Brown teaches students who plan to pursue bachelor’s degrees as well as students hoping to go right into trades. “Both (tracks) are very important,” he said. “We need to be responsive to the practical needs of training for welding or mechanics, but we also need to create citizens who can engage with the world, people who are able to ask questions and adjust and adapt to the world.” Responding first to New Americans’ need to be able to provide for their families through better jobs and bigger paychecks “is absolutely a valid idea,” Brown said. “They will be filling a community need, and also the human need (of the immigrants) to be valued in the community.”
Moving beyond entry-level
As many as 1,000 refugees have come to or been resettled in Grand Forks over the past decade, from Bosnia, Iraq, Burundi and other countries. Most recent arrivals, about 100 a year, are Somali and Bhutanese, many of whom spent 20 years or more in refugee camps before being cleared to come to the United States by the U.S. State Department.
“When they arrive here and try to get a job, they often face three hurdles,” said Barry Wilfahrt, president and CEO of the local chamber, who has been involved in planning meetings for the jobs preparation program. “The first is language. It’s not realistic to expect them to become fluent in a month, but it gets them started. And they need to learn English work terms. The second is basic manufacturing skills. And third, how do you fit into the American work force? What do you wear to work? If you were to take me and drop me in China and tell me to get a job, what would I need to know to be successful?”
Global Friends Coalition, a Grand Forks nonprofit that works with international refugees once they’ve been resettled here, may have a role in recruiting likely candidates for the jobs program, along with representatives of the local Somali and Bhutanese communities, who also have been involved in planning the new curriculum. (This reporter is a volunteer mentor and board member at the coalition).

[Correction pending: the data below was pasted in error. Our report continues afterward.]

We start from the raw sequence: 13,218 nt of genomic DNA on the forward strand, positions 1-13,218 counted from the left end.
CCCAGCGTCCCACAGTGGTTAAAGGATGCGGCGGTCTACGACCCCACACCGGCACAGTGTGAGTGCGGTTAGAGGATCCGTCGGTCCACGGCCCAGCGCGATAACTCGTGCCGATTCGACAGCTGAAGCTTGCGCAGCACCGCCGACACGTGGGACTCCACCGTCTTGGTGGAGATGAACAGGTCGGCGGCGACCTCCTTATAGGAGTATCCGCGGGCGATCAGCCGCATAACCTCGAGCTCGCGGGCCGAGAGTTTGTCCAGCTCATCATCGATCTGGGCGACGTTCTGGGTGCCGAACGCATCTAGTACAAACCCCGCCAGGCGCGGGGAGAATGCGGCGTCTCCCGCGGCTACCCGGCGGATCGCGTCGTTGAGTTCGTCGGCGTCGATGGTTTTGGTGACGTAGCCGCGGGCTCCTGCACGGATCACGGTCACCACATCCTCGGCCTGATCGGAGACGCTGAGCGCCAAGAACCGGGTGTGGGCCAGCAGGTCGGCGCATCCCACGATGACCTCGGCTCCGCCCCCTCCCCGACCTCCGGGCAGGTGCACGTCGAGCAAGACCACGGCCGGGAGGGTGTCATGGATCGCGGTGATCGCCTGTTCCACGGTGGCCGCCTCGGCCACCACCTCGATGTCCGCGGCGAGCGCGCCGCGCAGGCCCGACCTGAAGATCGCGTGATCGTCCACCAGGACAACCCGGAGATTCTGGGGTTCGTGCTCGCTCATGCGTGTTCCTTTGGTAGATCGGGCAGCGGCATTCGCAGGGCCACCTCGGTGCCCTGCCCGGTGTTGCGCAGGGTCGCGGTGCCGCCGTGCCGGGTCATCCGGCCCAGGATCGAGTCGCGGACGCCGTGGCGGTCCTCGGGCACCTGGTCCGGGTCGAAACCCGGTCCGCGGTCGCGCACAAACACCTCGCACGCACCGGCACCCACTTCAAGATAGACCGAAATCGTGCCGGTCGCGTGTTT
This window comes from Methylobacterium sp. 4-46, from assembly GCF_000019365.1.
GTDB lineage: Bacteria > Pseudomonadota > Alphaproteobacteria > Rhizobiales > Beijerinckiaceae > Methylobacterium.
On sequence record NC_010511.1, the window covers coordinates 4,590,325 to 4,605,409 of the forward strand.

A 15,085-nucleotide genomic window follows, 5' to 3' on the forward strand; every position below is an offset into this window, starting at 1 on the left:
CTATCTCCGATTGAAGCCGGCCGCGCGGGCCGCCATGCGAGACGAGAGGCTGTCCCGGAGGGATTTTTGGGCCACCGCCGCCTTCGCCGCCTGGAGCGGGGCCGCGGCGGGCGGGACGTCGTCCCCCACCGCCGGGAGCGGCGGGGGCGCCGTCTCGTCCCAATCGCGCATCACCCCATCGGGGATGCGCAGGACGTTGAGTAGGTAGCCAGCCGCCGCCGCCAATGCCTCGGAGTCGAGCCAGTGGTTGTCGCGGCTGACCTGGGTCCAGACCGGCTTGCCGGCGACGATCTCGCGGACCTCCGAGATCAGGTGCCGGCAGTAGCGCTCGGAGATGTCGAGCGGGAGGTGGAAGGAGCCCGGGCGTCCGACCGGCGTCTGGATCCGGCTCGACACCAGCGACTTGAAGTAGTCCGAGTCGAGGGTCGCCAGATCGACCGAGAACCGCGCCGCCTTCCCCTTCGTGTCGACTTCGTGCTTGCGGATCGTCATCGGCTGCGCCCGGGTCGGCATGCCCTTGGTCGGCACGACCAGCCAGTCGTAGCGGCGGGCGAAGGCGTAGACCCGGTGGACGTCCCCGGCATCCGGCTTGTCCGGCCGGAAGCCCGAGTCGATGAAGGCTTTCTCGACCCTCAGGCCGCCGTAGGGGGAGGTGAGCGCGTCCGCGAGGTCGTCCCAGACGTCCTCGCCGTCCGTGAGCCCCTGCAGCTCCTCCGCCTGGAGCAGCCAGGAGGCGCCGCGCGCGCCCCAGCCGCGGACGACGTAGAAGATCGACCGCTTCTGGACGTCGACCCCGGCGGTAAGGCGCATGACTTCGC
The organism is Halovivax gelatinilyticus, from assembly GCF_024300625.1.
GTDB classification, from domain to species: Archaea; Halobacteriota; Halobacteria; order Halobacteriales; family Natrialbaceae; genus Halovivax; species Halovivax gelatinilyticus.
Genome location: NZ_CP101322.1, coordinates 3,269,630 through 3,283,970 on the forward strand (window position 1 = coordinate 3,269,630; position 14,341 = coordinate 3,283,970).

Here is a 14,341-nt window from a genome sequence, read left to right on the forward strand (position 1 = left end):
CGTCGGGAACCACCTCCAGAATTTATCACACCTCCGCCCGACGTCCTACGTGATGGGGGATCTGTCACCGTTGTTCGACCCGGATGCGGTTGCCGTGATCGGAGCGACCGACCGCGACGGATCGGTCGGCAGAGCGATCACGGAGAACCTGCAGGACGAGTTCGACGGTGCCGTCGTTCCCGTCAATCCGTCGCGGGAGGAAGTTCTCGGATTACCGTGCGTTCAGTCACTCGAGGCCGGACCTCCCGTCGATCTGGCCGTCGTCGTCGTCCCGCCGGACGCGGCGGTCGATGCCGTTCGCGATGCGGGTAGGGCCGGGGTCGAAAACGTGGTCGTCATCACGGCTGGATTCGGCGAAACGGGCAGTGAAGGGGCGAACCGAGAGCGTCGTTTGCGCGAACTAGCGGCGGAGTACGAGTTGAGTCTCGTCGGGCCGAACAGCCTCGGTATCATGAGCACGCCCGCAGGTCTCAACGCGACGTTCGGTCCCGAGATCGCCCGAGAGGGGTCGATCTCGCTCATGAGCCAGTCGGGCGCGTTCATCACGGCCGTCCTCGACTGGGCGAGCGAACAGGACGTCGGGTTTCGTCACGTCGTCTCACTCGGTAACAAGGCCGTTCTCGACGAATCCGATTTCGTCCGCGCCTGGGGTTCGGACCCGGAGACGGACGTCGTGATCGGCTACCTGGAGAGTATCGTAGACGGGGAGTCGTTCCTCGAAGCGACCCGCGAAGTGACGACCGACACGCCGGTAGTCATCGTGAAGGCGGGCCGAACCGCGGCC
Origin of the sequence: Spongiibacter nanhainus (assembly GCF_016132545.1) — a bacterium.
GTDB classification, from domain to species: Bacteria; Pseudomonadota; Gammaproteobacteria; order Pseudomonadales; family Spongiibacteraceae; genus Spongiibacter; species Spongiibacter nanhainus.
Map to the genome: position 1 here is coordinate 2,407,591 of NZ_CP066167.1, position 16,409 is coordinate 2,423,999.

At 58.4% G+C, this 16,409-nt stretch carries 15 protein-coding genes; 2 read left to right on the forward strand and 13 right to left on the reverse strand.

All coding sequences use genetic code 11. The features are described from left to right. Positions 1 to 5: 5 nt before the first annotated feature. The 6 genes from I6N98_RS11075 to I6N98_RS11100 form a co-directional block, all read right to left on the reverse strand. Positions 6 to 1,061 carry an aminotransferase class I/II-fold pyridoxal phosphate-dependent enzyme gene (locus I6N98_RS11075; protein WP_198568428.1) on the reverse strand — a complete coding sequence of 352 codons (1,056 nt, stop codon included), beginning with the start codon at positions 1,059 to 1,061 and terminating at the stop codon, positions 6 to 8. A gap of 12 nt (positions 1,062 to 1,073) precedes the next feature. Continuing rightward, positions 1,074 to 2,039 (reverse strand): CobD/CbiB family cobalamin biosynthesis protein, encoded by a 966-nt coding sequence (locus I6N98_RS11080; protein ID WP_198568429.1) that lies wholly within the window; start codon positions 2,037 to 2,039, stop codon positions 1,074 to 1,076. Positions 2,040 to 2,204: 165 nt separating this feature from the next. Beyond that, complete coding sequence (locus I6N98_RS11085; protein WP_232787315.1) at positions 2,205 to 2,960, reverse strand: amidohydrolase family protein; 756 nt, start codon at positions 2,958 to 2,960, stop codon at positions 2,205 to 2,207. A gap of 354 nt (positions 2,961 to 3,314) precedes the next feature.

“Some of these people developed good skills in the camps, working as teachers and leaders,” said Cynthia Shabb, Global Friends’ director. “But they had never had the opportunity to work, so they tend to get stuck in entry-level jobs here. If you’ve never been paid or never had that opportunity to work, you need help getting used to the work environment. This program will help build skills and understanding of what it means to have a job – work culture, work language, work ethics – so the New Americans have opportunities to advance.”
Adds Robin David, a University of North Dakota educator and president of Global Friends, “They need jobs that will allow them to flourish. They see that as such an important step if the next generation can move beyond where they are.”
A collaborative curriculum
The Northland program has been modeled partly after a skills development program that the North Dakota State College of Science has offered in Fargo since 2002, when international refugees began arriving there. About 870 people have been trained for jobs in manufacturing and nursing, said Janie Hulett, director. Many of those students “had few educational opportunities or had their education interrupted by war and violence,” Hulett said. “These classes provide an opportunity to open doors for people by providing the skill training necessary to prepare them for work above the entry level, thereby enabling them to obtain a higher standard of living for themselves and their families.”